Did you ever realise or did anyone let you know that you are the only leader in the world who leads the largest and second largest number of followers of two of the greatest religions of the world? By virtue of being prime minister of India, you lead the world's largest Hindu population and world's second largest Muslim population. For all practical purpose, you represent them.

There is too much talk of a Muslim leadership in India. No one realises that there simply cannot be a separate Muslim leadership in India (or, for that matter, a separate Hindu leadership). Muslims are neither a homogenous group nor are they concentrated in one region of India. There is only one Muslim-majority state in India, Jammu & Kashmir, which is, unfortunately, a victim of both Pakistan's nasty designs and India's political blunders. In any case, Muslims in Jammu and Kashmir constitute less than 7 per cent of India's Muslims.

In a democratic society like India, there is only one way for a political leadership (which is politically viable, effective and accountable) to emerge. Through electoral politics. How then can there be an exclusive Muslim leadership (or an exclusive Hindu leadership) in India?

Ironically, just a few days ago it was you who advised one Narendra Modi to follow 'Raj Dharma' (to treat all subjects equally, in other words no 'us' and 'them').

It is not my case here that Muslims are beyond criticism. I believe Muslims have played their part in both the development and subsequent deterioration of India's secular values.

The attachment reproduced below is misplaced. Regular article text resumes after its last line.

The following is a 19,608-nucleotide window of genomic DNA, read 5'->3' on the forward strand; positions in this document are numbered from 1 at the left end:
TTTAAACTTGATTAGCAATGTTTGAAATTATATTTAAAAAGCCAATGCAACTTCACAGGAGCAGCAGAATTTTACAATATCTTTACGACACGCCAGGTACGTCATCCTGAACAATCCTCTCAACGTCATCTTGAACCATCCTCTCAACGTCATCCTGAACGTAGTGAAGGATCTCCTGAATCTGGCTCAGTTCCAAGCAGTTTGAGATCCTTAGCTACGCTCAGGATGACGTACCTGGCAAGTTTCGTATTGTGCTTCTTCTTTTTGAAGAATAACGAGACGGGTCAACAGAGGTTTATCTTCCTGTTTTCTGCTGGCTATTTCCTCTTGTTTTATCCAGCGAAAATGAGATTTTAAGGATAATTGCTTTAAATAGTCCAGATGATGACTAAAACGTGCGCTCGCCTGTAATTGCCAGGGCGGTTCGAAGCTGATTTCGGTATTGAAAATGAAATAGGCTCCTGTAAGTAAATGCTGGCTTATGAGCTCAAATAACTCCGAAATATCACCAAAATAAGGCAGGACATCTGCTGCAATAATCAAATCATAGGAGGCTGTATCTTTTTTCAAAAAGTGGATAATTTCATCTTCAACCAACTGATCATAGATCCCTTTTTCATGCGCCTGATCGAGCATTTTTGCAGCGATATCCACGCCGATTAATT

As the man who leads them, you have every right to criticise, reprimand or warn them, whenever you see they are in the wrong.

Apart from that 'us' and 'them' theory, what is disturbing is that you chose two different languages, at two different locations -- addressing two different segments of the society you are supposed to lead.

Whether your view that the entire [Indian] Muslim community is intolerant and 'force their opinion [on others] by terror and fear' is justified is a different issue, but if you really believe so, you should very well have said that when you addressed some of them in Ahmedabad.

Likewise, in Ahmedabad, you said you were concerned about 'majority communalism'. Why then didn't you make this known to your party workers in Goa? Why this doublespeak?

Let us first get the basics of Ayodhya right. There is a complex dispute there. If it were not, why would the court take so long to decide? If the court takes more than 50 years or for that matter 300 years, it is not the fault of any one community. So as far as Muslims are concerned, they are not at fault on the legal front.